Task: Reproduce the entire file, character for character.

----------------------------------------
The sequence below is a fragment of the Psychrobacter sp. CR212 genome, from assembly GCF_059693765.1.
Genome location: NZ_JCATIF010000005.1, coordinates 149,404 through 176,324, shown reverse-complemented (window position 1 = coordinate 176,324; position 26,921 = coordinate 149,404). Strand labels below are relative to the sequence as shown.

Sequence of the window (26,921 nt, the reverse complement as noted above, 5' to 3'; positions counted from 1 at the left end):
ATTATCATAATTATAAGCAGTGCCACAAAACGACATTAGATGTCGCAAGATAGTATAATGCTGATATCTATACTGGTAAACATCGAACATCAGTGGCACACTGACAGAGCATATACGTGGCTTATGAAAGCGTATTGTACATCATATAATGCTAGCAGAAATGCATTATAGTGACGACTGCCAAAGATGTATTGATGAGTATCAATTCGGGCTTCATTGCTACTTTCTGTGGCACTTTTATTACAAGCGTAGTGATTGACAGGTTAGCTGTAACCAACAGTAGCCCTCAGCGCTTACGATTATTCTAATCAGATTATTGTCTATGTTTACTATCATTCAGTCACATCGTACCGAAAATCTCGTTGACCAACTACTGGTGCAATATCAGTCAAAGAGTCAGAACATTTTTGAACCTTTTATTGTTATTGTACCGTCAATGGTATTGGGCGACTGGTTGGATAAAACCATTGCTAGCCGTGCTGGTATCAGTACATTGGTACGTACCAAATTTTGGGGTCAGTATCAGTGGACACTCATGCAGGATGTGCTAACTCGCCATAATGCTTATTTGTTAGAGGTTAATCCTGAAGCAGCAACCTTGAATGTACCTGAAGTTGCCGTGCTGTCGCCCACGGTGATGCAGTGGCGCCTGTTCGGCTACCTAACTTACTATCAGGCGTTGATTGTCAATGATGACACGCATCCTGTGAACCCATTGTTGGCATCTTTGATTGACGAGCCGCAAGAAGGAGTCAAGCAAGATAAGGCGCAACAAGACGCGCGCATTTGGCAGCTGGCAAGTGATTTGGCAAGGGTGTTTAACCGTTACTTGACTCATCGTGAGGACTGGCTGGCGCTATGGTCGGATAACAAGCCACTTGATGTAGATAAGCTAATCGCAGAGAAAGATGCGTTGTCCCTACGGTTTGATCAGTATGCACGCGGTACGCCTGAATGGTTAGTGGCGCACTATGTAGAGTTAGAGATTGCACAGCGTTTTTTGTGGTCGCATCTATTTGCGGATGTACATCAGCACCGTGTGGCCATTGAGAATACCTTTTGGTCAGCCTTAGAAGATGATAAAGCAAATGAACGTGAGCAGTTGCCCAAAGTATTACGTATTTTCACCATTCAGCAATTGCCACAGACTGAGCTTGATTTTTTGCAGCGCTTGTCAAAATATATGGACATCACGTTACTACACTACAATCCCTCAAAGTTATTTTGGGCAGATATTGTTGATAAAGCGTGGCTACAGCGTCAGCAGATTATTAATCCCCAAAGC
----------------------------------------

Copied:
The sequence below is a fragment of the Psychrobacter sp. CR212 genome, from assembly GCF_059693765.1.
Genome location: NZ_JCATIF010000005.1, coordinates 149,404 through 176,324, shown reverse-complemented (window position 1 = coordinate 176,324; position 26,921 = coordinate 149,404). Strand labels below are relative to the sequence as shown.

Sequence of the window (26,921 nt, the reverse complement as noted above, 5' to 3'; positions counted from 1 at the left end):
ATTATCATAATTATAAGCAGTGCCACAAAACGACATTAGATGTCGCAAGATAGTATAATGCTGATATCTATACTGGTAAACATCGAACATCAGTGGCACACTGACAGAGCATATACGTGGCTTATGAAAGCGTATTGTACATCATATAATGCTAGCAGAAATGCATTATAGTGACGACTGCCAAAGATGTATTGATGAGTATCAATTCGGGCTTCATTGCTACTTTCTGTGGCACTTTTATTACAAGCGTAGTGATTGACAGGTTAGCTGTAACCAACAGTAGCCCTCAGCGCTTACGATTATTCTAATCAGATTATTGTCTATGTTTACTATCATTCAGTCACATCGTACCGAAAATCTCGTTGACCAACTACTGGTGCAATATCAGTCAAAGAGTCAGAACATTTTTGAACCTTTTATTGTTATTGTACCGTCAATGGTATTGGGCGACTGGTTGGATAAAACCATTGCTAGCCGTGCTGGTATCAGTACATTGGTACGTACCAAATTTTGGGGTCAGTATCAGTGGACACTCATGCAGGATGTGCTAACTCGCCATAATGCTTATTTGTTAGAGGTTAATCCTGAAGCAGCAACCTTGAATGTACCTGAAGTTGCCGTGCTGTCGCCCACGGTGATGCAGTGGCGCCTGTTCGGCTACCTAACTTACTATCAGGCGTTGATTGTCAATGATGACACGCATCCTGTGAACCCATTGTTGGCATCTTTGATTGACGAGCCGCAAGAAGGAGTCAAGCAAGATAAGGCGCAACAAGACGCGCGCATTTGGCAGCTGGCAAGTGATTTGGCAAGGGTGTTTAACCGTTACTTGACTCATCGTGAGGACTGGCTGGCGCTATGGTCGGATAACAAGCCACTTGATGTAGATAAGCTAATCGCAGAGAAAGATGCGTTGTCCCTACGGTTTGATCAGTATGCACGCGGTACGCCTGAATGGTTAGTGGCGCACTATGTAGAGTTAGAGATTGCACAGCGTTTTTTGTGGTCGCATCTATTTGCGGATGTACATCAGCACCGTGTGGCCATTGAGAATACCTTTTGGTCAGCCTTAGAAGATGATAAAGCAAATGAACGTGAGCAGTTGCCCAAAGTATTACGTATTTTCACCATTCAGCAATTGCCACAGACTGAGCTTGATTTTTTGCAGCGCTTGTCAAAATATATGGACATCACGTTACTACACTACAATCCCTCAAAGTTATTTTGGGCAGATATTGTTGATAAAGCGTGGCTACAGCGTCAGCAGATTATTAATCCCCAAAGC